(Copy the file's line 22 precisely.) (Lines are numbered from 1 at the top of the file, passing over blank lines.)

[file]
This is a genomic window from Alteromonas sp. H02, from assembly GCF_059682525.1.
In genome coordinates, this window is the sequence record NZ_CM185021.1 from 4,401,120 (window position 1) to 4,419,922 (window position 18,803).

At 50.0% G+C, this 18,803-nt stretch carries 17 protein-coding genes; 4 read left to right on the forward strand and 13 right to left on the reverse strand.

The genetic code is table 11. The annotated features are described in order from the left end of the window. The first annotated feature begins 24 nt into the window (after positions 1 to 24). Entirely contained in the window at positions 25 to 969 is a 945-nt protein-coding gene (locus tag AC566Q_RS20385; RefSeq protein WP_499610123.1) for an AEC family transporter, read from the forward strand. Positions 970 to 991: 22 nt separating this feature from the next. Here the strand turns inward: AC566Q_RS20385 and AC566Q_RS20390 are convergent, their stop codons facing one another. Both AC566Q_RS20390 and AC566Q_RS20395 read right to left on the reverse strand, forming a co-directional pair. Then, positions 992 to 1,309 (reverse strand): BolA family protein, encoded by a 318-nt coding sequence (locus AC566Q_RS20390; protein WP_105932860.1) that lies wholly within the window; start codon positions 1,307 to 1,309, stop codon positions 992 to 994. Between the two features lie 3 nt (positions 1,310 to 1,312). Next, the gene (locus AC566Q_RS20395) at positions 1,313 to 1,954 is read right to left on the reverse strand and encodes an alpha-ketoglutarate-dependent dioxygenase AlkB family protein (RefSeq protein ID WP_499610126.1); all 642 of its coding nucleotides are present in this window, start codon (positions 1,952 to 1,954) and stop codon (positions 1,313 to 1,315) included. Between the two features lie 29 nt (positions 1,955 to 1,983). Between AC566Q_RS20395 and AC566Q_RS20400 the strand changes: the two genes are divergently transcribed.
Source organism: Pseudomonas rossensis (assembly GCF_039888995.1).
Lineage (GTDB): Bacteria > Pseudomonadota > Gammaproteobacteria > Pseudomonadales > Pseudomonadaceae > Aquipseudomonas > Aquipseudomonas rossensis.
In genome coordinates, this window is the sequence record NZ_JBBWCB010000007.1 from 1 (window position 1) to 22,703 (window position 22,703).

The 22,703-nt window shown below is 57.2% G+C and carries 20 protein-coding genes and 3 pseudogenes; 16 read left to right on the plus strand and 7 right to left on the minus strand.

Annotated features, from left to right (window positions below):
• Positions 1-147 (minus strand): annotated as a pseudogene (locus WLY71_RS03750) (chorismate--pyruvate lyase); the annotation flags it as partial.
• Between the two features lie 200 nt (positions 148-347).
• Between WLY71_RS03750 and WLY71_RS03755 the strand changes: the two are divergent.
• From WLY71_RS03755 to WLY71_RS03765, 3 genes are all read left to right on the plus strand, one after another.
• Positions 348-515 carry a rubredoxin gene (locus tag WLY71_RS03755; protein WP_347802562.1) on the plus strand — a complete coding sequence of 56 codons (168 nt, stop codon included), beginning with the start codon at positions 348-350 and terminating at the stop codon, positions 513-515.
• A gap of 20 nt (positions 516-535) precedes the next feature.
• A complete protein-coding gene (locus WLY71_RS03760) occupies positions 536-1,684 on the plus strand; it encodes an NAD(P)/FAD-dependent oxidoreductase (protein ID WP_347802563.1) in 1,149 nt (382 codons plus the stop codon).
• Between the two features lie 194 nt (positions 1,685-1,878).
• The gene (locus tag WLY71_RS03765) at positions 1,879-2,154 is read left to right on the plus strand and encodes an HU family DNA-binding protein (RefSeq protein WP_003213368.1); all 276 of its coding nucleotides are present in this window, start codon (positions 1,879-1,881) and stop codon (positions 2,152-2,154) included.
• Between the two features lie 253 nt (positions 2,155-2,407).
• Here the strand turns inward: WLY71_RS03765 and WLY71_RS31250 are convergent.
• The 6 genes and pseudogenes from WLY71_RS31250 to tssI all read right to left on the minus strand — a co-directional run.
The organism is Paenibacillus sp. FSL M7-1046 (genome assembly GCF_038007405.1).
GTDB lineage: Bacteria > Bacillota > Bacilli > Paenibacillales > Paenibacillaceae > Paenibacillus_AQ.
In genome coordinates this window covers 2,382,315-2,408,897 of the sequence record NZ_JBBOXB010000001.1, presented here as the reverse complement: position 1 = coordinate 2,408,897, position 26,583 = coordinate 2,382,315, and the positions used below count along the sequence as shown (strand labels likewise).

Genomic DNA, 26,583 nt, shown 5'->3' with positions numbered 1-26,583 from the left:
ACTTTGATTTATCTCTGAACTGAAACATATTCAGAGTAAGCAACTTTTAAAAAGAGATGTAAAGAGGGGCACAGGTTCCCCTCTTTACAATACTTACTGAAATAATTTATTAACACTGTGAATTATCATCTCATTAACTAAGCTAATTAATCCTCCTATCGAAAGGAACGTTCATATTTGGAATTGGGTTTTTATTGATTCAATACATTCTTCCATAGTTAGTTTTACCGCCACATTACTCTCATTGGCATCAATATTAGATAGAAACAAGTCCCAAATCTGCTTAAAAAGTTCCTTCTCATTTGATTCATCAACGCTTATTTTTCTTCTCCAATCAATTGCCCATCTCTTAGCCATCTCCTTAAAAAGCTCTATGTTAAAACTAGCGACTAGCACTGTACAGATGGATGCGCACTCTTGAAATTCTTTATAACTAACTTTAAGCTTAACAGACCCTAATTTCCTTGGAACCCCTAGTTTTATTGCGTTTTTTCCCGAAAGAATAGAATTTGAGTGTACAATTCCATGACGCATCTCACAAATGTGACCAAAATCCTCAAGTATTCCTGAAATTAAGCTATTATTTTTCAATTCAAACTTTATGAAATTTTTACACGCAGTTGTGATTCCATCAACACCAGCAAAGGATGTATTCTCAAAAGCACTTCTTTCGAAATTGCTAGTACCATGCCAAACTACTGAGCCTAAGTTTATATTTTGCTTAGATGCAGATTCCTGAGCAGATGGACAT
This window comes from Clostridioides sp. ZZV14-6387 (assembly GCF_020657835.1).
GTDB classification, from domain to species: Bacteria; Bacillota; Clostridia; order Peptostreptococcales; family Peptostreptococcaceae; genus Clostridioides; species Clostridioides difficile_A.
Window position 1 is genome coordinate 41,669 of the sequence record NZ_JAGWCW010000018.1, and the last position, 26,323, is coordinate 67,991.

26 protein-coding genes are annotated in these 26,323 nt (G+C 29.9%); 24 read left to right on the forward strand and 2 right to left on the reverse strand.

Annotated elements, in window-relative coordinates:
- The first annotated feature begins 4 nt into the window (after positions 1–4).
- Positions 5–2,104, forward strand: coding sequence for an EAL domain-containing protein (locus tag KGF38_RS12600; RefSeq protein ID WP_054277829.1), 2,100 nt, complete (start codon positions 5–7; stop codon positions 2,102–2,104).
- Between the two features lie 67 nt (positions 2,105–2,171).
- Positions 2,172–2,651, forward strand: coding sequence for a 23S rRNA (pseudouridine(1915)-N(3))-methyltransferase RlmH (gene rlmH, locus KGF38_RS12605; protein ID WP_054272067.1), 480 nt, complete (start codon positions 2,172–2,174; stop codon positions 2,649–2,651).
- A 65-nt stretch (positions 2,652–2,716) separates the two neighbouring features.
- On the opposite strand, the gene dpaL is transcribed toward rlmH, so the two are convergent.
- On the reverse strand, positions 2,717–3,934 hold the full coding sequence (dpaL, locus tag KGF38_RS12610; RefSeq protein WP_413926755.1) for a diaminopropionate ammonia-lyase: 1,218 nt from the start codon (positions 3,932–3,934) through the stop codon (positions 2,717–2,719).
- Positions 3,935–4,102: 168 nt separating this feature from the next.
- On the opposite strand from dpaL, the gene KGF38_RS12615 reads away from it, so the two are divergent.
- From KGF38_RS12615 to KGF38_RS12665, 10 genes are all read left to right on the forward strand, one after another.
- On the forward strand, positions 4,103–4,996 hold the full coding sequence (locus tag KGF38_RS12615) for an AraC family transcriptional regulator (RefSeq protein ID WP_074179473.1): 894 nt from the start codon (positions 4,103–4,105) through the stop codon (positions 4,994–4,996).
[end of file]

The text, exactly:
The organism is Paenibacillus sp. FSL M7-1046 (genome assembly GCF_038007405.1).